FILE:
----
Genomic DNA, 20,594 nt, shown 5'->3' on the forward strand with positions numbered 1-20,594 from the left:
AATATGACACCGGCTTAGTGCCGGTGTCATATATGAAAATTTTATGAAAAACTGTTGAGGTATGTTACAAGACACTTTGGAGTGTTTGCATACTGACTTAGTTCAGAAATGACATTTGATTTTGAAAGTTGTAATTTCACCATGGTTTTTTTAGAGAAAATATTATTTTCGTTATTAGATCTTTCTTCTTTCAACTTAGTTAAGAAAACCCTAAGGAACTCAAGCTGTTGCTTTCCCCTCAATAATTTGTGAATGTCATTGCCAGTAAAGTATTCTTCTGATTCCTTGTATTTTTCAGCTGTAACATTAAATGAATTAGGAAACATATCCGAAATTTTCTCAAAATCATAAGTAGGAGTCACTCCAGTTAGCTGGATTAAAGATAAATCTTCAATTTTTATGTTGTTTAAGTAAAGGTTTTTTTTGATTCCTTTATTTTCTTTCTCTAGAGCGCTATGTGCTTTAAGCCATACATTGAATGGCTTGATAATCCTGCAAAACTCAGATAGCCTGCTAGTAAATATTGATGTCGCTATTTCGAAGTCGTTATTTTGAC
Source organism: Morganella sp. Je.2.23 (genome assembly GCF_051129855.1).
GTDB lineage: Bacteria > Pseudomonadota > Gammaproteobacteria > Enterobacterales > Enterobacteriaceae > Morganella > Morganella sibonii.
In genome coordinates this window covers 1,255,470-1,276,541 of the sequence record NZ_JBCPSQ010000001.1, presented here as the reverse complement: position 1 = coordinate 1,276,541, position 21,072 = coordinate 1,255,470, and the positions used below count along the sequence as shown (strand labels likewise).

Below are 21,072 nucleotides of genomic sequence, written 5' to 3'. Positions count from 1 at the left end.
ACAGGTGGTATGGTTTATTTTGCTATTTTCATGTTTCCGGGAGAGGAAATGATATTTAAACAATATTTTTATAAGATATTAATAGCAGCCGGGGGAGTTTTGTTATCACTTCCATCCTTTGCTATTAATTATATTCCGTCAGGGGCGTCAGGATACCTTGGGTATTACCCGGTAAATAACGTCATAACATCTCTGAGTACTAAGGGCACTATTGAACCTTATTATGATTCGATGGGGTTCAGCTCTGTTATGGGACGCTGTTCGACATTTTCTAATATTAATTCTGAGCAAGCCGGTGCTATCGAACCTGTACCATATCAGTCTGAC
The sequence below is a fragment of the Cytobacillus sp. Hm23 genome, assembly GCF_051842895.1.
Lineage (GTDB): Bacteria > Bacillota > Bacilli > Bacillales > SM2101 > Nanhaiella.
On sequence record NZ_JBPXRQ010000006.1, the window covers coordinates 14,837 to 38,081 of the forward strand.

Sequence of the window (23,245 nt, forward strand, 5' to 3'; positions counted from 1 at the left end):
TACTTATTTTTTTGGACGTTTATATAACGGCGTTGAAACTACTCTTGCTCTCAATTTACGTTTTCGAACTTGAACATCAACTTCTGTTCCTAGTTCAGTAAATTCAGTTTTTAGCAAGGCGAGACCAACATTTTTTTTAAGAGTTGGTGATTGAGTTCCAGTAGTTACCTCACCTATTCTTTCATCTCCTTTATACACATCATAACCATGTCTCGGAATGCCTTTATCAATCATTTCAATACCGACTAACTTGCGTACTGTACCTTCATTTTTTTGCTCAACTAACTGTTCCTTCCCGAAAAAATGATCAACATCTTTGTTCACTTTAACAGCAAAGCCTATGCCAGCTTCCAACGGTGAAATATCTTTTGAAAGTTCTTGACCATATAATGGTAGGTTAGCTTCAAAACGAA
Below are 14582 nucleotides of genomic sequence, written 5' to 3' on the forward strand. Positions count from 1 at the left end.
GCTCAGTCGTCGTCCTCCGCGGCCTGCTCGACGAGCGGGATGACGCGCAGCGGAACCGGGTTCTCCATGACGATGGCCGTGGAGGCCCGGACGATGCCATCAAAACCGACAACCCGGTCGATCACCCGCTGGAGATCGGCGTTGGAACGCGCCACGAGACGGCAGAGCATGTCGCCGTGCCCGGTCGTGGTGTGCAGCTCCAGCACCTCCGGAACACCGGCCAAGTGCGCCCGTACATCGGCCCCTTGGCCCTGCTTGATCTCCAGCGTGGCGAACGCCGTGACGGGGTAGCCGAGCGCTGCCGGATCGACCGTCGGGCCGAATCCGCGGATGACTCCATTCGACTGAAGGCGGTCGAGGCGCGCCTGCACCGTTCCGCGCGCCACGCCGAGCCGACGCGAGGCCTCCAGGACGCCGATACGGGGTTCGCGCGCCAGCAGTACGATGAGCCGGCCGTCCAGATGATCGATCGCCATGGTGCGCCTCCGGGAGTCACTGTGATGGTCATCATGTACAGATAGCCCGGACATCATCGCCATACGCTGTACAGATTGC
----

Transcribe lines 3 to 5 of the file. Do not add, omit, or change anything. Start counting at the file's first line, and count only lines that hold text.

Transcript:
Source organism: Morganella sp. Je.2.23 (genome assembly GCF_051129855.1).
GTDB lineage: Bacteria > Pseudomonadota > Gammaproteobacteria > Enterobacterales > Enterobacteriaceae > Morganella > Morganella sibonii.
In genome coordinates this window covers 1,255,470-1,276,541 of the sequence record NZ_JBCPSQ010000001.1, presented here as the reverse complement: position 1 = coordinate 1,276,541, position 21,072 = coordinate 1,255,470, and the positions used below count along the sequence as shown (strand labels likewise).